Classic Cocktails and Classical Music: Chopin

Tragic Poems, Declarations of Love, and Confessions of Despair

"Among them [Chopin waltzes] there are brief, tragic poems, declarations of love, confessions of
LP cover of a dapper Arthur Rubinstein, master of Chopin, relaxing with a cigar
The Astounding Arthur Rubinstein
despair-- and some, of course, that are the merest outbursts of high spirits."

-- Arthur Rubinstein

Frederic Chopin could have settled in Vienna, where so many towering icons of music had lived, but instead, when he left his native Poland, he decided to seek his fortune in Paris. Liszt and Mendelssohn attended his debut in 1832. His genius asserted itself immediately and he became the talk of Paris. Rich socialites adopted him and audiences inhaled him.  He brought such a profoundly new approach to the piano that people left his recitals stunned and awestruck. His groundbreaking use of "rubato," which translates as "stolen time," mesmerized. Even accomplished musicians had difficulty identifying the time signatures of his performances because he took such liberties with phrasing. Joseph Filtsch wrote, "...Chopin, whose fingers sing and bring tears to your eyes, making anybody who is sensitive tremble with emotion."

Link to Waltz No. 7, played by Rubinstein.  (for fun listen to others play it... they are clunky compared to Rubinstein) https://www.youtube.com/watch?v=KjxYdVpChjU

My LP of Rubinstein performing waltzes 1 through 14 blasts from my speakers as if I am sitting inches from a Steinway grand. Transported, I close my eyes. I can almost feel myself in a Paris salon. Perhaps it is raining outside, as it is here, and the pauses in the music are filled with the subtle drip of sky, the rustle of a petticoat, and the quiet breathing of the audience as couples slowly twirl above the parquet floors.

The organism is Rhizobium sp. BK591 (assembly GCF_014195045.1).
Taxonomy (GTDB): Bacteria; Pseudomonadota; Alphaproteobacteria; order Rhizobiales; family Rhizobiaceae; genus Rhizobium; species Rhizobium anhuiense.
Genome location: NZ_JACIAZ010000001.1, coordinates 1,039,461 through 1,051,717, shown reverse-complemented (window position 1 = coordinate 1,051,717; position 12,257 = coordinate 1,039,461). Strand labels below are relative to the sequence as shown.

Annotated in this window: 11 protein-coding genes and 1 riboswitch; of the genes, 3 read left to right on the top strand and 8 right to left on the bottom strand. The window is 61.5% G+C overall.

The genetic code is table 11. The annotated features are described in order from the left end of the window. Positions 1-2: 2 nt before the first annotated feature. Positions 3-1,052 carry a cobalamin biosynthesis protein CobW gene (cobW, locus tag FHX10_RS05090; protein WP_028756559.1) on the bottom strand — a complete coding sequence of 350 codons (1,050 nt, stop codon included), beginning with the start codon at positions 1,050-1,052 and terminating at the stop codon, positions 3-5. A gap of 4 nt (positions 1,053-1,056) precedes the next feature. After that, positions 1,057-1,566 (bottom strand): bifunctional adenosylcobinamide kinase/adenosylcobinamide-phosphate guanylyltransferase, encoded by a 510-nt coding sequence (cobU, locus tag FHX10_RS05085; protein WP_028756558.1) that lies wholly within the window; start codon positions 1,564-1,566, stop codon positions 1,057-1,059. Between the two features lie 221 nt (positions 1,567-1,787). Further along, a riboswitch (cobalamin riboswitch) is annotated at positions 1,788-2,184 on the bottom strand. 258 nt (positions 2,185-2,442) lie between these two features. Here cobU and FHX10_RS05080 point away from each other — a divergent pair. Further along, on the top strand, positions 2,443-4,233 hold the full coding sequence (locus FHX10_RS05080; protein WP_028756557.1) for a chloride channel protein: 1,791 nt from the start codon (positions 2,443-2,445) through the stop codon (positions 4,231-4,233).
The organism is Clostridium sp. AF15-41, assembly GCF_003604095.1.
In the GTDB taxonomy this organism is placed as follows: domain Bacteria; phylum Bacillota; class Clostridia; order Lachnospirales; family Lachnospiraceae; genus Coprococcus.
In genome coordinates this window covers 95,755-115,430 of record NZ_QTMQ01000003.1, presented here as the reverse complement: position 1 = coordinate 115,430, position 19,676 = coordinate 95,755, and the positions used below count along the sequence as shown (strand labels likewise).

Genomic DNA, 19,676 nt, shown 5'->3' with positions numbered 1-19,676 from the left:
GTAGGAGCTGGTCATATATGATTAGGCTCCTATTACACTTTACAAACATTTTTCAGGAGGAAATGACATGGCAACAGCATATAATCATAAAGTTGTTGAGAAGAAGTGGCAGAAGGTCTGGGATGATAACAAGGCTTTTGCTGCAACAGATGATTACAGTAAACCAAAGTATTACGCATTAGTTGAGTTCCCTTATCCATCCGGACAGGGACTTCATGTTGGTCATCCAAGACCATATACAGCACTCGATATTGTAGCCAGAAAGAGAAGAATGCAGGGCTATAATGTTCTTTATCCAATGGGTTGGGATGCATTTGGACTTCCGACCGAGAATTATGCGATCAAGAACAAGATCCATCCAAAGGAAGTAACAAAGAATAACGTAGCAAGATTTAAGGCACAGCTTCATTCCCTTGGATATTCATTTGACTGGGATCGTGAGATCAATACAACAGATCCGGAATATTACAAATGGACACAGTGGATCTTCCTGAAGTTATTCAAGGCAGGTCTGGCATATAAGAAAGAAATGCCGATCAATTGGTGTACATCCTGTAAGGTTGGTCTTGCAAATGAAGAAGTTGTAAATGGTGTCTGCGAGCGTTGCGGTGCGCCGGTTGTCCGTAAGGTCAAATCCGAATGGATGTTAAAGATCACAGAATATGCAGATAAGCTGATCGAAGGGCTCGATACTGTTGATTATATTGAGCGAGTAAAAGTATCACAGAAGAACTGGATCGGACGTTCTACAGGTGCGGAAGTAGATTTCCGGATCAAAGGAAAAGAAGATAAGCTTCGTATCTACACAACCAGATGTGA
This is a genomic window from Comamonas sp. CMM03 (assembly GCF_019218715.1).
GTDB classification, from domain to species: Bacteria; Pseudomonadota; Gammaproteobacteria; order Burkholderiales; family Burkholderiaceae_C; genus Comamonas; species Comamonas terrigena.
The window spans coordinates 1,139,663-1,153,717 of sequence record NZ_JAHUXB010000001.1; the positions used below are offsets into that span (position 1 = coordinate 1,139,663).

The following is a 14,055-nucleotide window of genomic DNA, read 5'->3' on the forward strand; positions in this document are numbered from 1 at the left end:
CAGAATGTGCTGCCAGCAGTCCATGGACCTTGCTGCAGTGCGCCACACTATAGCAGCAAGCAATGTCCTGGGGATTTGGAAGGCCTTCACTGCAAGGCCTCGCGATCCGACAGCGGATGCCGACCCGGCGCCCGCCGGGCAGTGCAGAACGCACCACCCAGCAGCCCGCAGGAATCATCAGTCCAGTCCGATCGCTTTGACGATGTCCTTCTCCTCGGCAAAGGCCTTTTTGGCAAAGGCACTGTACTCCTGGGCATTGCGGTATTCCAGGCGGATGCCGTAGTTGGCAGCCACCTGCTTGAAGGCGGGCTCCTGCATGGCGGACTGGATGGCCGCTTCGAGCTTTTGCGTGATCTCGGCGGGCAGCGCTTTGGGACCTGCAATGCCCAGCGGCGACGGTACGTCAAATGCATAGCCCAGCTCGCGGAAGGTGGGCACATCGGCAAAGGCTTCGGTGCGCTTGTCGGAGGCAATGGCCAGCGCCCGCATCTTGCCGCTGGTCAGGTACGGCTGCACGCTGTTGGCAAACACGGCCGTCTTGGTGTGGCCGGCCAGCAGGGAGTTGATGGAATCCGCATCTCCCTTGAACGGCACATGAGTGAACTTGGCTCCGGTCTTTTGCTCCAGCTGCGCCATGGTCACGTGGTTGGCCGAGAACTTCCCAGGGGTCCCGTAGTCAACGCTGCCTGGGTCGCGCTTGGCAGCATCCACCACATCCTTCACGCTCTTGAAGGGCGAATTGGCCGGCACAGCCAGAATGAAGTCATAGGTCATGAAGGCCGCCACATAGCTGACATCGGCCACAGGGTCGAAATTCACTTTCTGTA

Chopin had a tumultuous affair with Amantine Lucile Dupin, better known by her pseudonym, George Sand, whose novels and memoirs took issue with accepted ideas on morality. She smoked cigars and made no apologies about her famous lovers. The two of them cut a powerful path through convention. They broke up in 1847, just two years before he died of tuberculosis at the young age of 39. His short career was spectacular. Amazingly, nearly ever piece  of music he published remains in the modern repertoire. Genius, talent, passion... none of these come close to describing his contribution and impact on music and the way we think about it.

The waltzes may lift you, his nocturnes may enchant you (see John Field for more discussion on nocturnes), and his other works may confound or confuse, but one thing is certain, Chopin touches you, and if you let him in, he will transform the way you view the world.

For such superlative music, I must find a cocktail that comes close to perfection. I can think of no other, but the Manhattan, hailed by some as the "original" cocktail, the one that changed the way we think about and consume hard liquor. How fitting...

A Manhattan, mixed to perfection
My recipe for a Manhattan:

1 oz. Bourbon
.5 oz. dry vermouth
.5 oz. sweet vermouth
Angostura bitters

Coat the inside of a martini glass with the Angostura bitters.  I like to chill the glass first, then sprinkle in a few drops and roll them around until everything is covered.  This process makes the glass smell wonderful. Mix all the ingredients in a shaker with cracked ice. Shake, Strain. Drop a Maraschino cherry into the bottom of the glass.  If you want a real treat, use a real Marasca cherry bottled by the Luxardo company from Italy (originally from Croatia).  You'll never go back to those radioactive, candied aberrations again.

Cheers.

#Chopin #Rubinstein #piano #cocktail #cocktailrecipes #Manhattan #perfection #Paris #cherry #bourbon




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